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Progressive and Interlaced Scanning Explained
by Keith Taylor
Progressive scanning is the simplest and most logical way to scan a TV screen. The very first TV systems were progressive scan, but this needs a very high video frame rate to create a smooth image. The cost of transmission and storage increases dramatically with increasing frame rate, so it needs to be kept as low as possible without creating a jerky image. Video frame rates are set at either 25 fps or 30 fps, depending upon where you live in the world, but we will use the 25 fps standard for this article. Film uses a world standard frame rate of 24 fps, which provides an adequately smooth image for this medium.
Video tends to be more demanding than film when it comes to frame rate and even though the standard video rates are slightly higher than film, itís not quite high enough to give a universally acceptable result when using progressive scanning. Fortunately we have a nice little trick called interlaced scanning, which gives us a much smoother image at the standard frame rate. The way this is achieved differs for analogue and digital TV systems, and there is an extra benefit for analogue systems.
NTSC is the American standard for colour TV signal encoding and was developed in the early 50s. It uses 525 horizontally scanned lines and a frame rate of 30fps. The PAL system uses 625 lines and a frame rate of 25fps and was developed in the late 50s. Both use interlaced scanning. The PAL system is a much-improved version of NTSC, in that it has built in colour correction (the Phase Alternate Line system) and the extra 100 lines gives a significant increase in vertical resolution. The loss of 5 frames per second is insignificant, due to the use of interlaced scanning.
It must be stressed that PAL and NTSC are ageing analogue systems and are entirely different from the modern digital systems. However, you will see modern equipment, DVDsí and stock footage quoted as being NTSC or PAL. This is a misnomer, and only refers to the resolution and frame rate now used by the parts of world which historically used PAL or NTSC. There is no phase alternate line system in digital video, as the methods used to encode the signals are now entirely different.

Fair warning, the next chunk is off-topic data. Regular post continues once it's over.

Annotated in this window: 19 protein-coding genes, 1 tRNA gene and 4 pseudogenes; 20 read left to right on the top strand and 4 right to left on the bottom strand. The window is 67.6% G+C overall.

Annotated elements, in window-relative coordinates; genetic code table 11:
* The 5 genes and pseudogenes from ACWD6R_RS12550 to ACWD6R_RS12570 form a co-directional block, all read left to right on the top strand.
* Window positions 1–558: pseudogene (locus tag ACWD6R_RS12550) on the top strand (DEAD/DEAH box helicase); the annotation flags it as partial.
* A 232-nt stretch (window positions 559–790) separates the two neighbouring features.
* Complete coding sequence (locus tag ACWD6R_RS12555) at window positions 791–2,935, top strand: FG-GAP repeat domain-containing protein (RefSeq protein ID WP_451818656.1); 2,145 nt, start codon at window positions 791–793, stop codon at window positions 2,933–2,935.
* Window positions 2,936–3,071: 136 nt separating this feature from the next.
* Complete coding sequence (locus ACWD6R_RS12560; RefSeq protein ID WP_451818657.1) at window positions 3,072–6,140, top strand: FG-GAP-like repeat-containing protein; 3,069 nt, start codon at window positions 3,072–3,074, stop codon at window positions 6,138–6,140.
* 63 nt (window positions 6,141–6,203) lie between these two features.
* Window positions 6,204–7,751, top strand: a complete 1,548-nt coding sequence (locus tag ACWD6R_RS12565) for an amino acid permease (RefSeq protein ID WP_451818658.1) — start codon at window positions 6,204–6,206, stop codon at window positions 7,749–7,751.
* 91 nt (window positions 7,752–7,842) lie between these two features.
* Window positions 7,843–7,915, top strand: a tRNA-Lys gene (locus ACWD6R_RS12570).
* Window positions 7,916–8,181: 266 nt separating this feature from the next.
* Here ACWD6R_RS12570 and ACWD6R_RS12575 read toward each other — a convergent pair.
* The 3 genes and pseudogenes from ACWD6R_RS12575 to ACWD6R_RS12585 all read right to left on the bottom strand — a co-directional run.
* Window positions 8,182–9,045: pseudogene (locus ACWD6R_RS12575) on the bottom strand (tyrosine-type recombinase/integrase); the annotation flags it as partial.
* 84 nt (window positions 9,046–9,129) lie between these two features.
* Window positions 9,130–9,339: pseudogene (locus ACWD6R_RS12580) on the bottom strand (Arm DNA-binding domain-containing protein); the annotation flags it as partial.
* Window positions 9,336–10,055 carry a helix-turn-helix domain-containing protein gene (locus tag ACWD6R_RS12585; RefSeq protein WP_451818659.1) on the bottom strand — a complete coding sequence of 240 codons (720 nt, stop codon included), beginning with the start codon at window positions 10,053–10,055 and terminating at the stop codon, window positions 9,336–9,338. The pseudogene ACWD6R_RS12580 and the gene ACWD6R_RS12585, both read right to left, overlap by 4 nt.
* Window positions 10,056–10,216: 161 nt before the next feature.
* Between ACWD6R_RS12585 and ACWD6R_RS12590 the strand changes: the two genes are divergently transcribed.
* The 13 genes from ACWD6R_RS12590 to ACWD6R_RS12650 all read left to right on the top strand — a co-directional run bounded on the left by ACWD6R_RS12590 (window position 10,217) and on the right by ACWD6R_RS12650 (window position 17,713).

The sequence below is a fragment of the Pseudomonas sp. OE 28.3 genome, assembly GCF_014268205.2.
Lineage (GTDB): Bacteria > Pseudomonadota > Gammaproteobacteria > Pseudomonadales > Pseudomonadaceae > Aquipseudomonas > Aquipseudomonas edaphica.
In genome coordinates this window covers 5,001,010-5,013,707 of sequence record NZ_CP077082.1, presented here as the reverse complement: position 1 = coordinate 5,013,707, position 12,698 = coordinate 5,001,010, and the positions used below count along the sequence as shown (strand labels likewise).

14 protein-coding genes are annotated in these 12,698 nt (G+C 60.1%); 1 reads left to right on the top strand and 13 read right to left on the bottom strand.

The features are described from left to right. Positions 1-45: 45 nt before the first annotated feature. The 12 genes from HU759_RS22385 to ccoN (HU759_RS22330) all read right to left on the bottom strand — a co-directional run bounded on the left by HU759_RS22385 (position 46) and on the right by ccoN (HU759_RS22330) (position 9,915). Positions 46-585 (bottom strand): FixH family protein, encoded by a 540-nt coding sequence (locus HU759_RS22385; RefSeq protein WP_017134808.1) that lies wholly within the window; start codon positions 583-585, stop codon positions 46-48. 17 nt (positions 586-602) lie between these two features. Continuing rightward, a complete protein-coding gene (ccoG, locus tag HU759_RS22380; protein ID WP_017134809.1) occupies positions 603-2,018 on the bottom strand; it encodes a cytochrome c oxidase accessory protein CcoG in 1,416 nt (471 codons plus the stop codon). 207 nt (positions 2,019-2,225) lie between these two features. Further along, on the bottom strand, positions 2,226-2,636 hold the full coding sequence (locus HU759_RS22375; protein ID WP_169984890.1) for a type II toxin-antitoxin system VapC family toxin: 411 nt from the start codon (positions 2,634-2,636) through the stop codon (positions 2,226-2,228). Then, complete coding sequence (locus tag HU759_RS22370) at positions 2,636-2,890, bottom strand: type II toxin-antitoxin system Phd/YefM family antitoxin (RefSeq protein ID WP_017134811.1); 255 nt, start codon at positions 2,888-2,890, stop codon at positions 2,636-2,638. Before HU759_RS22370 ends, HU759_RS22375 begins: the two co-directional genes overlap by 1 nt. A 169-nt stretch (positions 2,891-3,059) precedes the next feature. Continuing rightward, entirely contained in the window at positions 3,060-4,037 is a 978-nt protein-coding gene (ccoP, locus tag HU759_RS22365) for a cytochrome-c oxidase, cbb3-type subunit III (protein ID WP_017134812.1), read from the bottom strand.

Interlacing is better explained with the analogue system, so we will look at that first.
The electron beam in the cathode ray tube of an analogue TV set starts at the top left corner of the screen, horizontally scans the required number of lines, and then shoots back up to the top left to repeat the same process ad infinitum. In a progressive 625line/25fps system the beam would scan 625 lines, 25 times per second. The screen is said to be refreshed at 25HZ (25 times per second), however progressive scanning is not used in analogue broadcast TV. In the interlaced system the beam scans the whole screen with 312.5 lines, 50 times a second. It has scanned only half the number of lines, so the spaces in-between the lines are twice that of a progressive scan. The first set of 312.5 lines fills the screen and then the second set fits in-between the first set, thereby producing the complete set of 625 lines 25 times per second, but we are still creating a screen full of lines 50 times per second. The screen is only at half the vertical resolution at any one time, but the eye doesnít notice this and perceives it as a full frame refresh at 50HZ. The only side effect of this is that the image jumps up and down, by one line height, at 25HZ. But this is only noticeable with captions.
The images are smoother because the camera scans the image in the same way and the camera is capturing a full screen, albeit with half the number of lines, 50 times per second. This gives an effect close to that of 50fps progressive scan.
Interlacing also solves another big problem with analogue TV: that of flicker. In fact this was the main reason for interlacing being introduced. A light needs to flash at least 50 times a second to give the appearance of a constant light source, so scanning the screen at 25HZ creates an unacceptable amount of flicker. Interlacing refreshes the screen at 50HZ, so the flicker is equivalent to a light flashing at 50HZ.
The problem of frame rate also exists in digital systems. But we can get an image with a similar smoothness to a 50fps refresh rate, with only 25fps, by sampling the pixels with the same interlaced scanning sequence as the analogue system. Some cameras offer a 25HZ progressive setting which results in the image being refreshed at only 25HZ. This gives a jerky image which some believe is similar to the jerkiness in film. However, as pointed out before, film appears less jerky than video, due to an overall reduced stability and softness in the image.
Ultimately the reason for using interlaced scanning is to reduce bandwidth or, in other words, the quantity of information which needs to be transmitted and stored. This equates directly to cost. The ideal video system would be progressively scanned at 50fps or greater, but interlacing provides an invaluable solution to the need for a high scan rate and a small bandwidth.